I like to validate my application configuration upon startup. Especially when doing local development, I want to know which application settings are missing. I also like to know where I should add them. This blog shows how to implement validation of your configuration classes using data annotations.
Use data annotations
The configuration classes were completely rewritten when .NET Core was introduced. We came a long way since the old .config files.
I love how we can now use the options pattern to bind our settings classes. Strongly typed instances are injected as
IOptionsSnapShot<T> into our services.
Let’s define a settings class and use data annotations to make the fields required:
What does .NET Core provide?
Microsoft introduced a validation method that can validate the options (since .NET Core 2.2). You can use it with data annotations and it can look something like this:
This is what happens when you try to read the
Value of the
.NET throws an error upon usage and the error message does not provide many clues on what to do or where to look.
If you, like me, are looking for eager validation on startup, you must wait until the next version:
Eager validation (fail fast at startup) is under consideration for a future release.
Source: Options pattern in ASP.NET Core — Options Validation
So, we need to code something our selves.
PostConfigure to the rescue!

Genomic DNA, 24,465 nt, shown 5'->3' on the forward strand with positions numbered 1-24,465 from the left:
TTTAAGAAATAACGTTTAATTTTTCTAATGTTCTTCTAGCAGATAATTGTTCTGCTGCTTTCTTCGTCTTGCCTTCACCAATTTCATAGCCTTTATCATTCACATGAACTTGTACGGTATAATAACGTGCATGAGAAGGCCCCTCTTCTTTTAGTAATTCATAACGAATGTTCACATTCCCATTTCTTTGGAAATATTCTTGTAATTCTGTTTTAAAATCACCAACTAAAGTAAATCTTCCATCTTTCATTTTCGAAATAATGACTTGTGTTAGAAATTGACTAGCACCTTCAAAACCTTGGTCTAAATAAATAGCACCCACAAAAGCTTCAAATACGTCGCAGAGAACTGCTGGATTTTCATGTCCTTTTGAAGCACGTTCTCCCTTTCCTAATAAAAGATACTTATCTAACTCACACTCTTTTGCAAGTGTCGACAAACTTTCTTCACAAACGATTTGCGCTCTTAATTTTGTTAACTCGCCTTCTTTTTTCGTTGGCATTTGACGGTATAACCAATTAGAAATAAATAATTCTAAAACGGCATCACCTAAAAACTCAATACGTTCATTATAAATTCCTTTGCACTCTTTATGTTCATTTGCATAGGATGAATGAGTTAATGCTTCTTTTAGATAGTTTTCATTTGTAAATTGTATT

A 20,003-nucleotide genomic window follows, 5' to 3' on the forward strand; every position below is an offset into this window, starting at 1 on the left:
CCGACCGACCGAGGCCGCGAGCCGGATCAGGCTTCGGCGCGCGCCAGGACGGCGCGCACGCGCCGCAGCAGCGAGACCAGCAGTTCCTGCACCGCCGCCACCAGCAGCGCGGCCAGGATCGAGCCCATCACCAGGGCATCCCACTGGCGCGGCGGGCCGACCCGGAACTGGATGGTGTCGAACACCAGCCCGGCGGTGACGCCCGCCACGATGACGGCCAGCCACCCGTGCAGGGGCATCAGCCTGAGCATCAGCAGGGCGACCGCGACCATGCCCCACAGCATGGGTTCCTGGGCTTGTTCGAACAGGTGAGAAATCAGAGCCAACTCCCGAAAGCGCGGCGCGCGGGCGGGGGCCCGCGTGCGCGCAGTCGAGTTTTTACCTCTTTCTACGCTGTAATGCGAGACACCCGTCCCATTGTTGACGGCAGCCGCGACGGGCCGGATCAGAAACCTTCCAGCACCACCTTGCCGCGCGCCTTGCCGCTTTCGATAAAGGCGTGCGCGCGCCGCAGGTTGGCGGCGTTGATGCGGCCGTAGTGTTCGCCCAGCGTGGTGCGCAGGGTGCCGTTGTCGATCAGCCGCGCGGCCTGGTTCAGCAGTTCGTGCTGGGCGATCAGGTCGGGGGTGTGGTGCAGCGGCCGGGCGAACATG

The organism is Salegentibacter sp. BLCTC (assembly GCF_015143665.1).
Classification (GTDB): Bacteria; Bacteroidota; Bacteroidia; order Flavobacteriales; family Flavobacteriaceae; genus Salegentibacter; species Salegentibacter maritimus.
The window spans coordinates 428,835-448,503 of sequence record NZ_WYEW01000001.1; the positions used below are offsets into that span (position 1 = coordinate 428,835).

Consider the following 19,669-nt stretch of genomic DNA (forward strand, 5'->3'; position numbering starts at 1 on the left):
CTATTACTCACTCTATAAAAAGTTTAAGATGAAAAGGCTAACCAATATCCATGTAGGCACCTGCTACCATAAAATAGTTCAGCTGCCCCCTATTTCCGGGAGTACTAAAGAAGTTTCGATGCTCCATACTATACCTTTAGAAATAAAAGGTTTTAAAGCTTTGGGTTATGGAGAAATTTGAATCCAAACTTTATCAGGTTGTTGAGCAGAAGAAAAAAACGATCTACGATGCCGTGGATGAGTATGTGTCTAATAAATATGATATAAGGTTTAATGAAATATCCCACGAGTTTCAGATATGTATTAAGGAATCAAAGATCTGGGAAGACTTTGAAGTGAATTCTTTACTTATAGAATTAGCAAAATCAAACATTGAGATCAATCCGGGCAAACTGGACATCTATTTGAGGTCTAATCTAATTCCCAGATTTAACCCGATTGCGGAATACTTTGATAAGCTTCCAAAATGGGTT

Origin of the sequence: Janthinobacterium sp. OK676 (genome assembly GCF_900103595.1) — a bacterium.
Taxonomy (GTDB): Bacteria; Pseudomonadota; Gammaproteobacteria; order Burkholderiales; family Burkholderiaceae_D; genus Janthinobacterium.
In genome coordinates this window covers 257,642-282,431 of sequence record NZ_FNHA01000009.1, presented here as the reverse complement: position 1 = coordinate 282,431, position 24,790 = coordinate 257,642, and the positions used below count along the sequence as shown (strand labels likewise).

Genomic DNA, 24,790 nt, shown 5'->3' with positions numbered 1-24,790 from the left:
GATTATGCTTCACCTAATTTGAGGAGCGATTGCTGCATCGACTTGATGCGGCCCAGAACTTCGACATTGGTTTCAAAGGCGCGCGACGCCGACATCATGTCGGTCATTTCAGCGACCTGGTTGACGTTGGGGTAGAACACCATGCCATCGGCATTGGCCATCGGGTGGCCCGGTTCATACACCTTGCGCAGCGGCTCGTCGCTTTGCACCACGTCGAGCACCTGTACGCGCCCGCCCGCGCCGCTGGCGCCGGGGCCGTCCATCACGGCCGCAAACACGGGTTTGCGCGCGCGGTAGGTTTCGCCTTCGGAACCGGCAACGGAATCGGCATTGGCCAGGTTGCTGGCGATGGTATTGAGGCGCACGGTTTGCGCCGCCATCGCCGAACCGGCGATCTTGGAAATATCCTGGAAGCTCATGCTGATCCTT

PostConfigure to validate the created option and throw an error if something is invalid:
Now, when we run the code, it breaks in (and during)
Startup.cs. This is eager validation, and it provides us with an exception that helps to solve the configuration-error.
Your startup can get quite verbose if you have to configure many options in your application. That’s why I’ve created the following extension methods to help set up the configuration and validation of options:
Coming up with a good name for an extension method is usually the hardest part. Normally, I set up options using
ConfigureAndValidate<KafkaOptions>("Kafka", Configuration) looks good to me.
Let’s look at an example application. I like to use the
appsettings.json to define the configuration of my services. This is the
This setup allows us to use environment-specific configuration files. Next, we’ll set up the loading of the configuration information into an object in the
Note: the configuration is injected in the startup class.
Because we’ve used
config.AddEnvironmentVariables() in our program, the setting values could also come from the environment. Technically, we can add a
Kafka__GroupId to satisfy the requirement.
Configuration can come from a myriad of places, not just from the config files. Pointing your fellow developers into the right direction can save a lot of time.
I work as a Lead Developer at Wehkamp.nl, one of the biggest e-commerce companies of the Netherlands. This article is part of our Tech Blog, check it out & subscribe. Looking for a great job? Check our job offers or drop me a line on LinkedIn.
Originally published at keestalkstech.com on September 20, 2019.